- compiled by Jeffrey Overstreet Copyright Christianity Today International
- 2006 1 Jan
It may be all about "sticking it to the man," but Steve Pink's directorial debut Accepted is really sticking it to the moviegoer.
Justin Long (Dodgeball) stars in this sophomoric comedy about a slacker who responds to college rejection by creating his own "university" with a bunch of his friends. It's a rallying cry for outcasts, but the critics aren't happy about it.
David DiCerto (Catholic News Service) says that Pink "stealthily wraps the film's subversive nonconformist and anti-authority message in lighthearted, if lowbrow, satire that would seem to extol benign themes of acceptance, self-determination and creativity, and of following one's dreams."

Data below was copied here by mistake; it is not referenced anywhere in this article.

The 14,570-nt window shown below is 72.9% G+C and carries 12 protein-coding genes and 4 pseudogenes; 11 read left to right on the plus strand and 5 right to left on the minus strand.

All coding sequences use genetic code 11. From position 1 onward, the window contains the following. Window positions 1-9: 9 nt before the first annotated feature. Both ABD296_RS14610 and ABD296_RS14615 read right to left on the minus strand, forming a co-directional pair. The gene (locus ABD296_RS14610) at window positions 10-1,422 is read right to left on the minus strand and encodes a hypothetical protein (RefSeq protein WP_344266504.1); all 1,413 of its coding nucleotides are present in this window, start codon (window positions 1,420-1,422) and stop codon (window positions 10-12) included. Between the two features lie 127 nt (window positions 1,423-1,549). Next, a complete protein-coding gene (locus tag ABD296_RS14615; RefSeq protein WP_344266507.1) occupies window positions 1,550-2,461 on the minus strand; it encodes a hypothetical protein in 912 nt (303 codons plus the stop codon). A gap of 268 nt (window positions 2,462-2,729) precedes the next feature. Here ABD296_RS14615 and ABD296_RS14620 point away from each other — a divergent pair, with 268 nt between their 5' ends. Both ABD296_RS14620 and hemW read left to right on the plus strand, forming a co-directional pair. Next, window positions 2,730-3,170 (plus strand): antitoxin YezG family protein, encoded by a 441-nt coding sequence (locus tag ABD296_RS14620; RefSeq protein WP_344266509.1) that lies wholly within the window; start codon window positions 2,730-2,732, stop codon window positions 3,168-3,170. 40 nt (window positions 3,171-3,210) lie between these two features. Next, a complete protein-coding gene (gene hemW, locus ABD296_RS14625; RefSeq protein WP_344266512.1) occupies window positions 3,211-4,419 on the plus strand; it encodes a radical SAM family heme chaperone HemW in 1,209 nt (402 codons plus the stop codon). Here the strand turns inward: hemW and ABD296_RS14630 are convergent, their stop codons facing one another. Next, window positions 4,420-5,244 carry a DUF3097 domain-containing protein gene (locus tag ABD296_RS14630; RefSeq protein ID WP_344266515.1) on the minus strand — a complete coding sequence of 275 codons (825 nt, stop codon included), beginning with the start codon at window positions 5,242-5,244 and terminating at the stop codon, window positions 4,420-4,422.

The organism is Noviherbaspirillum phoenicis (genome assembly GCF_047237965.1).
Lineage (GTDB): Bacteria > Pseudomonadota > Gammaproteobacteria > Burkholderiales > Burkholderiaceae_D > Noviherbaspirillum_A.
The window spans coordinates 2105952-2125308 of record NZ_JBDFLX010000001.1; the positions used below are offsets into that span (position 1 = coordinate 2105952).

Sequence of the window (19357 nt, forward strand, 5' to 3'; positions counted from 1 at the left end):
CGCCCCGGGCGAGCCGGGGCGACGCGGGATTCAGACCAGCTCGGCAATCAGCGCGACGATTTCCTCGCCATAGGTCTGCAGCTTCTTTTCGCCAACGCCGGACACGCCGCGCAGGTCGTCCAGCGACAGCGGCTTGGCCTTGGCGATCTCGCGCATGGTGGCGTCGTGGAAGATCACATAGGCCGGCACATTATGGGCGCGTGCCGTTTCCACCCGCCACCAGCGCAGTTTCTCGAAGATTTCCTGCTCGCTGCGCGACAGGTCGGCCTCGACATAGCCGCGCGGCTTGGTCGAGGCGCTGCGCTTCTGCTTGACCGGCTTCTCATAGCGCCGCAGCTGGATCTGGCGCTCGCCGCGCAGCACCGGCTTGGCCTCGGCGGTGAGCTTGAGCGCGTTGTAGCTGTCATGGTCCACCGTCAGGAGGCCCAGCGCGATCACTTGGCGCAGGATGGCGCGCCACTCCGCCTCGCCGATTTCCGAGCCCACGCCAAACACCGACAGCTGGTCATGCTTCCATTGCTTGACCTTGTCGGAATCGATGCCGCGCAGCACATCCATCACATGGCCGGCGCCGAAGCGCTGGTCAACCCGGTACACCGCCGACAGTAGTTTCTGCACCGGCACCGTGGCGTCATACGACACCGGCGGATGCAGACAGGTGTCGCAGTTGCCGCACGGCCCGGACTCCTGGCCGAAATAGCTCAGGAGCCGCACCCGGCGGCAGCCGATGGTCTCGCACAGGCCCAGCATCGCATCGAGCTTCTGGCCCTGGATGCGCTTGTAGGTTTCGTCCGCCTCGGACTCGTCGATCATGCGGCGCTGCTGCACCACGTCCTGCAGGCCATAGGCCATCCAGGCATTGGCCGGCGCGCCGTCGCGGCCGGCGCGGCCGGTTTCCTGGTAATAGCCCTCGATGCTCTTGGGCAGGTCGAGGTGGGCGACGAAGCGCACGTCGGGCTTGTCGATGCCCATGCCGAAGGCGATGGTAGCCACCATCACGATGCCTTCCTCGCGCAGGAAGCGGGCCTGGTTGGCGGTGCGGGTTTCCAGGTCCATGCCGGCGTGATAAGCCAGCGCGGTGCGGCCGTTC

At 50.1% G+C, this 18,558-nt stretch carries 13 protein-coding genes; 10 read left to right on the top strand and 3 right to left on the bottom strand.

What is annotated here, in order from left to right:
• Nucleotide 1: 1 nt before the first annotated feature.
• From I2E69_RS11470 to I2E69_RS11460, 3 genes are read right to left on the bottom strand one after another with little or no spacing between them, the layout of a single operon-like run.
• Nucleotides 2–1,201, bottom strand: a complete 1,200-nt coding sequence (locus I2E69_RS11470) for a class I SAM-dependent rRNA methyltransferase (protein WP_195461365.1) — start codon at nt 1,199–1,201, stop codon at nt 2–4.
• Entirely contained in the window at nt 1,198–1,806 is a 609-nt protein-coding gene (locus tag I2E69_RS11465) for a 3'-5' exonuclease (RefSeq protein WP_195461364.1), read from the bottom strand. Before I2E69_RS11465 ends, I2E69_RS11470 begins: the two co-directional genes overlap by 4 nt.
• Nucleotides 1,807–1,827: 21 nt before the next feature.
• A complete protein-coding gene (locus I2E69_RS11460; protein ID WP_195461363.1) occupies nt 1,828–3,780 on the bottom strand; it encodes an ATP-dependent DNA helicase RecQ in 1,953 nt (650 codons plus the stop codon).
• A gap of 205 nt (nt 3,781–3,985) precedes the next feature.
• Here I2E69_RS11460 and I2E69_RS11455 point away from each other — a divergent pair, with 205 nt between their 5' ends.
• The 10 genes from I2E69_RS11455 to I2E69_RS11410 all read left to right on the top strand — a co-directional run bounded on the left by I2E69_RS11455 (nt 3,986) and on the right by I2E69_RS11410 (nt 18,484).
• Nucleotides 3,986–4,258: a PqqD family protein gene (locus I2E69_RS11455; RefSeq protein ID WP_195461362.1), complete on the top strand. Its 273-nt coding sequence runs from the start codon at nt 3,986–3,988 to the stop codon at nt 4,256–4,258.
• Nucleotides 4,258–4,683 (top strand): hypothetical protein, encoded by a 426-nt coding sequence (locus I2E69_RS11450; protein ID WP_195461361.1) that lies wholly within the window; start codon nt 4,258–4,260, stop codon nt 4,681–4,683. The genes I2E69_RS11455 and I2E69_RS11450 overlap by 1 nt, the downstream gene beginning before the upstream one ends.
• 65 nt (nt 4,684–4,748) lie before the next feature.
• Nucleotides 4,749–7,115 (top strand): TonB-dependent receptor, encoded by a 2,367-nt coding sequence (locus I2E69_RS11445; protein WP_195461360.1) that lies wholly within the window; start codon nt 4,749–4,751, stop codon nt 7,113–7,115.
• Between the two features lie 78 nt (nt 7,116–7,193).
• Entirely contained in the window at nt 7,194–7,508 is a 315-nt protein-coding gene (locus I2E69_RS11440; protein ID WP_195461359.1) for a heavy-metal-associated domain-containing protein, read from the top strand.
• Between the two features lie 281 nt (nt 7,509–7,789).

"Most troubling … " he concludes, "is the underpinning notion that young minds must be liberated from the shackles of the traditional model of higher education, which supposedly stifles self-expression, and they must be free to do their 'own thing.'"
Bob Hoose (Plugged In) writes, "It wants to be about rebels who fight authority and scream that the rigid structure of formal education is at odds with the passionate flow of unencumbered creativity. But that point is so absurdly presented and paper-thin that even Uncle Ben, as drunk as he usually is, would find it hard to hold onto. Mass drunkenness, fresh-faced sexuality and excremental anarchy are far easier to spot."
Mainstream critics aren't impressed either.